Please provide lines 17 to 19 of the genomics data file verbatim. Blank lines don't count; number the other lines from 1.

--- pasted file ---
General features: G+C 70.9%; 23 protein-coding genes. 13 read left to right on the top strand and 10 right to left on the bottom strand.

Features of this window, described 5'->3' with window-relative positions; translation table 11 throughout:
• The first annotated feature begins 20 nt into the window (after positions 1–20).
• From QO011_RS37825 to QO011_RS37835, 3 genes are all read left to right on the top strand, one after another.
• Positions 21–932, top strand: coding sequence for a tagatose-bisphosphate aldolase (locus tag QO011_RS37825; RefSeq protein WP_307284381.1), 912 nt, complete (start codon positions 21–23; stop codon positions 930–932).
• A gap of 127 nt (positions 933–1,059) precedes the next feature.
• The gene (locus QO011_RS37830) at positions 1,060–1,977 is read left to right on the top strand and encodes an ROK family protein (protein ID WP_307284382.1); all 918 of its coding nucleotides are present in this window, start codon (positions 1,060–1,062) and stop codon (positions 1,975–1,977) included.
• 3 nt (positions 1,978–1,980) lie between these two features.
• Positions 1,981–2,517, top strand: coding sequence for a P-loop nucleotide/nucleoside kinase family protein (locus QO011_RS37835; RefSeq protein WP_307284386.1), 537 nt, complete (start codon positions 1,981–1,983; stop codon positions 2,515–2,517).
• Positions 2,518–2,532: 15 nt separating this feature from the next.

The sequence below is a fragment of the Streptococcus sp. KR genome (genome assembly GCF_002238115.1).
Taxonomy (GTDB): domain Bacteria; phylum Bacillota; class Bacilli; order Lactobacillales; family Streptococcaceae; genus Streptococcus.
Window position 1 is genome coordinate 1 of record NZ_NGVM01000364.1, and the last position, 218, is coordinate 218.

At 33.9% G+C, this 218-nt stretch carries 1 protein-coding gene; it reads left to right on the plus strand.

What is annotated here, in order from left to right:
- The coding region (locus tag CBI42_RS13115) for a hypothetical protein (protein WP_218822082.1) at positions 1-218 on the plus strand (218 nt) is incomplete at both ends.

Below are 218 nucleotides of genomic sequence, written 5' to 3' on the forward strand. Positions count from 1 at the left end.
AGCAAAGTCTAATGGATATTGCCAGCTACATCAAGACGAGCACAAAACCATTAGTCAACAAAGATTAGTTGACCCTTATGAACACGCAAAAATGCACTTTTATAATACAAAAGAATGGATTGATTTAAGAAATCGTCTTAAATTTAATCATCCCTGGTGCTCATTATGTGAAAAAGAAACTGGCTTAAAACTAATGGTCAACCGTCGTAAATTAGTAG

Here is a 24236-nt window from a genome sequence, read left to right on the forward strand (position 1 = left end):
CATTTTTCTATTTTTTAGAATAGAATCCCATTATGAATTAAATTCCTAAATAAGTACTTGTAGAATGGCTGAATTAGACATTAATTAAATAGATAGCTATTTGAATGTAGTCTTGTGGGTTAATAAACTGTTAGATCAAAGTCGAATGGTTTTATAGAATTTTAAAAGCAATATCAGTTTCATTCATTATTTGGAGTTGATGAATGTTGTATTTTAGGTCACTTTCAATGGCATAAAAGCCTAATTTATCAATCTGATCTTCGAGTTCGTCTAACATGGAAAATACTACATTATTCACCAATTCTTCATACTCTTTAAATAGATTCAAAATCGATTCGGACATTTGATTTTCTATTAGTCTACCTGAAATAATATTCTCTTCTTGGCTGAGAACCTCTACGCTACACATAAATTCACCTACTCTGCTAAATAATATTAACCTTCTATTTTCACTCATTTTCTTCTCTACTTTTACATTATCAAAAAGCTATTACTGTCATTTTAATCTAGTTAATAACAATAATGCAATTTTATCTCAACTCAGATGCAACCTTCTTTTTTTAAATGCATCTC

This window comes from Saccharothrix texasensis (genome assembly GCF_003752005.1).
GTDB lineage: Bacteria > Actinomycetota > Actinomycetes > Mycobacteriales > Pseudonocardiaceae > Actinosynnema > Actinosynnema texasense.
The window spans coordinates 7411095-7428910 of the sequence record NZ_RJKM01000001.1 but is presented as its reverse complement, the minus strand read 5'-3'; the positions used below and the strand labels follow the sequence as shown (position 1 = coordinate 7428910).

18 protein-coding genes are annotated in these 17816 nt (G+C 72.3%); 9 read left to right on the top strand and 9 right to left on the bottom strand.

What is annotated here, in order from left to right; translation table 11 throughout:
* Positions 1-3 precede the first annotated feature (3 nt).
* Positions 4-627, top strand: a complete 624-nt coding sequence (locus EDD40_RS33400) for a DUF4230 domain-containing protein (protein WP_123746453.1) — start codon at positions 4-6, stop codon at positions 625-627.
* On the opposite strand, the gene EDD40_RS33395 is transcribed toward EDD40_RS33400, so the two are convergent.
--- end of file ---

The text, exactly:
Below are 218 nucleotides of genomic sequence, written 5' to 3' on the forward strand. Positions count from 1 at the left end.
AGCAAAGTCTAATGGATATTGCCAGCTACATCAAGACGAGCACAAAACCATTAGTCAACAAAGATTAGTTGACCCTTATGAACACGCAAAAATGCACTTTTATAATACAAAAGAATGGATTGATTTAAGAAATCGTCTTAAATTTAATCATCCCTGGTGCTCATTATGTGAAAAAGAAACTGGCTTAAAACTAATGGTCAACCGTCGTAAATTAGTAG

Here is a 24236-nt window from a genome sequence, read left to right on the forward strand (position 1 = left end):